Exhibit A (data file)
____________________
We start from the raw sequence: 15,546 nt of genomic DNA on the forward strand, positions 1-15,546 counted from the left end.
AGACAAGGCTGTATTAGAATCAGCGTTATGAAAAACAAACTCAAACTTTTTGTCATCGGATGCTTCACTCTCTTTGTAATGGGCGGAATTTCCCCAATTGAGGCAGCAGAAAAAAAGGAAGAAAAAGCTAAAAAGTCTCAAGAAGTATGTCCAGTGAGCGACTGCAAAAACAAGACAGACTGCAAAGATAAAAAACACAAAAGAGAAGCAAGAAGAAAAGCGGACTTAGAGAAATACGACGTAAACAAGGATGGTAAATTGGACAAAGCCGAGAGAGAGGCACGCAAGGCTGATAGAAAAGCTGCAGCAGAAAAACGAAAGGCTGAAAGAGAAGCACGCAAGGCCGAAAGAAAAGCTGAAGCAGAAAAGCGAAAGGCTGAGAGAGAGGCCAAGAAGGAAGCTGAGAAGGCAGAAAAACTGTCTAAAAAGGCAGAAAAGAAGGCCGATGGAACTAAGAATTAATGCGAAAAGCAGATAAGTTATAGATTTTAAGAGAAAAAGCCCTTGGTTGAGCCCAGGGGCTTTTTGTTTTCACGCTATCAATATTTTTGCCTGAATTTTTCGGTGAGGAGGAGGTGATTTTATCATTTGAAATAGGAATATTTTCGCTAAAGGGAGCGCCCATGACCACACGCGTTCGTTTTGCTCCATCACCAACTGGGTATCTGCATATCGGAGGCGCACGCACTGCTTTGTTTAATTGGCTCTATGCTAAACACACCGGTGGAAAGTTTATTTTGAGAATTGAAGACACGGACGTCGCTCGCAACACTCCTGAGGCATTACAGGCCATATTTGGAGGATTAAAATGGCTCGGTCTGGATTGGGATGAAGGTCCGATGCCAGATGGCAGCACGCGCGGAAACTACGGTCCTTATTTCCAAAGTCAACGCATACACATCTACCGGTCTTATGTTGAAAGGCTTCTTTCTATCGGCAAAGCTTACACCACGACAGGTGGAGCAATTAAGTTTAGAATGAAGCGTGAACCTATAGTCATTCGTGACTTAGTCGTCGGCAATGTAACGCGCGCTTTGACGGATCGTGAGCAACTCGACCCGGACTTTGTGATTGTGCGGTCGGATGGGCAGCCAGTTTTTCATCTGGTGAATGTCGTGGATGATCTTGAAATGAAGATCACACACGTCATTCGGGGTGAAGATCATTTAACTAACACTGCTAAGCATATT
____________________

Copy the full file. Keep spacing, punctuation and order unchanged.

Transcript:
We start from the raw sequence: 15,546 nt of genomic DNA on the forward strand, positions 1-15,546 counted from the left end.
AGACAAGGCTGTATTAGAATCAGCGTTATGAAAAACAAACTCAAACTTTTTGTCATCGGATGCTTCACTCTCTTTGTAATGGGCGGAATTTCCCCAATTGAGGCAGCAGAAAAAAAGGAAGAAAAAGCTAAAAAGTCTCAAGAAGTATGTCCAGTGAGCGACTGCAAAAACAAGACAGACTGCAAAGATAAAAAACACAAAAGAGAAGCAAGAAGAAAAGCGGACTTAGAGAAATACGACGTAAACAAGGATGGTAAATTGGACAAAGCCGAGAGAGAGGCACGCAAGGCTGATAGAAAAGCTGCAGCAGAAAAACGAAAGGCTGAAAGAGAAGCACGCAAGGCCGAAAGAAAAGCTGAAGCAGAAAAGCGAAAGGCTGAGAGAGAGGCCAAGAAGGAAGCTGAGAAGGCAGAAAAACTGTCTAAAAAGGCAGAAAAGAAGGCCGATGGAACTAAGAATTAATGCGAAAAGCAGATAAGTTATAGATTTTAAGAGAAAAAGCCCTTGGTTGAGCCCAGGGGCTTTTTGTTTTCACGCTATCAATATTTTTGCCTGAATTTTTCGGTGAGGAGGAGGTGATTTTATCATTTGAAATAGGAATATTTTCGCTAAAGGGAGCGCCCATGACCACACGCGTTCGTTTTGCTCCATCACCAACTGGGTATCTGCATATCGGAGGCGCACGCACTGCTTTGTTTAATTGGCTCTATGCTAAACACACCGGTGGAAAGTTTATTTTGAGAATTGAAGACACGGACGTCGCTCGCAACACTCCTGAGGCATTACAGGCCATATTTGGAGGATTAAAATGGCTCGGTCTGGATTGGGATGAAGGTCCGATGCCAGATGGCAGCACGCGCGGAAACTACGGTCCTTATTTCCAAAGTCAACGCATACACATCTACCGGTCTTATGTTGAAAGGCTTCTTTCTATCGGCAAAGCTTACACCACGACAGGTGGAGCAATTAAGTTTAGAATGAAGCGTGAACCTATAGTCATTCGTGACTTAGTCGTCGGCAATGTAACGCGCGCTTTGACGGATCGTGAGCAACTCGACCCGGACTTTGTGATTGTGCGGTCGGATGGGCAGCCAGTTTTTCATCTGGTGAATGTCGTGGATGATCTTGAAATGAAGATCACACACGTCATTCGGGGTGAAGATCATTTAACTAACACTGCTAAGCATATT